The above diagram of the comet's orbit shows that we can observe Hartley 2 at night throughout October. Every evening it will rise a bit later; the time of its culmination shifts to the early morning hours. The comet's orbit reaches out all the way to Jupiter, so its orbital energy is a lot higher than the Earth's and its perihelion velocity far exceeds the Earth's orbit speed. The comet is swiftly overtaking us.
Due to the orbital inclination the maximum elevation from northerly latitudes continuously decreases. Observers at southerly locations are better off in this respect, but they too will have to get up in the wee hours. This is an inevitable consequence of the relative positions of the Sun, the Earth and the comet.
Here is a PDF file with a sky chart produced by Andreas Schnabel showing Hartley 2's path through the constellations.
This table shows the right ascension and declination at 20:00 GMT (22:00 CEST or 21:00 CET) and the constellation which Hartley 2 will be traversing: in the time frame regarded here, these are Perseus, Auriga and Gemini. To obtain the exact ephemeris for any other time from your precise location, please use JPL Horizons:
Next Stop: EPOXI
Before Hartley 2 disappears towards its aphelion, it will be encountered on November 4, 2010 by the NASA spacecraft EPOXI. EPOXI originally was the carrier craft of the highly successful "Deep Impact" mission to comet 9P/Tempel 1 in 2005. After the Tempel 1 encounter the spacecraft was still fully functional with plenty of propellant remaining in its tanks, so it was renamed and retargeted for the Hartley 2 encounter. On November 4 EPOXI will pass Hartley 2's nucleus at only 700 km distance. Doesn't this remind you of the European Space Agency's GIOTTO spacecraft, which flew past comet 1P/Halley at a distance of only 600 km on March 13, 1986?
... and a Word of Caution!
Comet 103P/Hartley 2 taken from Darmstadt, Germany by Gunnar Glitscher, AAW-Darmstadt in the early morning hours of October 18, 2010. Focal length 80 mm, two images with 30 seconds exposure duration each
Don't expect anything impressive like Hale Bopp in 1997 or McNaught in 2007! Hartley 2 is a lot smaller comet and chances are, all you'll see is a vaguely greenish blob. That is what you get if a comet is really close. Still, this comet is passing in front of numerous interesting sites and it's fascinating to watch this visitor from the outer solar system that might very well have ended up on an impact trajectory - in fact, it still might, if Jupiter's gravity happens tweaks the comet's orbit just a bit at some point in the future. I was out with my friends from the astronomy club on both Friday and Saturday night and I admit I was a bit ... underwhelmed. Well, we did benefit from the clear sky and good seeing to shoot a series of pix that should turn out quite well once we've stacked them.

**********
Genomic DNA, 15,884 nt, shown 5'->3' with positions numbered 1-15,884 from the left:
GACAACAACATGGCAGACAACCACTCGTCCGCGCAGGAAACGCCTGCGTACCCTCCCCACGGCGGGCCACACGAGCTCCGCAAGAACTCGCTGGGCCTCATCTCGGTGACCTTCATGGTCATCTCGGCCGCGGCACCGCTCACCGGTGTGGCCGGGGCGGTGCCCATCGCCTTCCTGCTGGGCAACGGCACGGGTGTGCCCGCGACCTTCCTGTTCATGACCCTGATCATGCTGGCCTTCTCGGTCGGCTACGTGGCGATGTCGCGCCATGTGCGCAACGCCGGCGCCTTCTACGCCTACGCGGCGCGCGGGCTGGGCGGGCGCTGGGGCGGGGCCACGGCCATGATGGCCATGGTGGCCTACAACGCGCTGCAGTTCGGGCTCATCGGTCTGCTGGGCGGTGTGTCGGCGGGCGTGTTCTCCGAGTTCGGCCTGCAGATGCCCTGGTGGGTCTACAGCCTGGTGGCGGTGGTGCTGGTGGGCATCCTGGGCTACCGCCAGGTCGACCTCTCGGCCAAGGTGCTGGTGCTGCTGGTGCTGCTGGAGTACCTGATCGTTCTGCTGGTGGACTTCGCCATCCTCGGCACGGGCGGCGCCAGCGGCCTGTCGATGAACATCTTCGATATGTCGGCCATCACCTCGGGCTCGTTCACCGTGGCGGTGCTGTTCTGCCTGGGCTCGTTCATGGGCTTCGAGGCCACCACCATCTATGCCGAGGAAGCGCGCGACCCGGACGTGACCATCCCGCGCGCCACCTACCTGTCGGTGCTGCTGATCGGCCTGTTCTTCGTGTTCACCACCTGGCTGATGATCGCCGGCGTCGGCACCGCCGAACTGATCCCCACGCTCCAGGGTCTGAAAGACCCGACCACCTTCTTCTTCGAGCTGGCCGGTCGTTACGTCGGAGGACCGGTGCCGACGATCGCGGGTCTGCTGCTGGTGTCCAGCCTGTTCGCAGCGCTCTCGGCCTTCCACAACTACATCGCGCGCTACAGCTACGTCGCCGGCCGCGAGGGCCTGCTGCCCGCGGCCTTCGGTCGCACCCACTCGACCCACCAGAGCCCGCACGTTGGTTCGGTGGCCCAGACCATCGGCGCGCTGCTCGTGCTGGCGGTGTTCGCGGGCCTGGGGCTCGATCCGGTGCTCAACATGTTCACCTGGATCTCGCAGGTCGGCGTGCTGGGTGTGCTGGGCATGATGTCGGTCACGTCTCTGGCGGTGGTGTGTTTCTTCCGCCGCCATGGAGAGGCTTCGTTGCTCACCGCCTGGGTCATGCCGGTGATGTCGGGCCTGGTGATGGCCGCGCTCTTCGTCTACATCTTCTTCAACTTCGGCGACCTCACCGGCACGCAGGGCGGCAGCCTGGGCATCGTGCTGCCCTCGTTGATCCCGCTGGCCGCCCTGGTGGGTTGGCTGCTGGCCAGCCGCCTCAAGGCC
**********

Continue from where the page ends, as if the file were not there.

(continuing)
JPL Horizons web interface for the computation of exact ephemeris data for astronomical observations
103P/Hartley 2 in the NASA JPL small body database - though the orbital elements given there are not accurate enough to reproduce the current orbital stateand the ephemeris for observations
Coarse and fine finder charts for 103P/Hartley 2 on heavens-above.com
Make sure you check out spaceweather.com for up-to-date information on the observation status. This web site also recently posted some really great telescope images of Hartley 2 such as the one to the right (click on it for a larger version).
- Tunguska - Whodunit?
- Countdown for LRO and LCROSS
- The Low Down on Methane on Mars
- Last Chance to See ... the Rosetta Comet Chaser
- When the Moons hit the Sky like Two Big Pizza Pies ...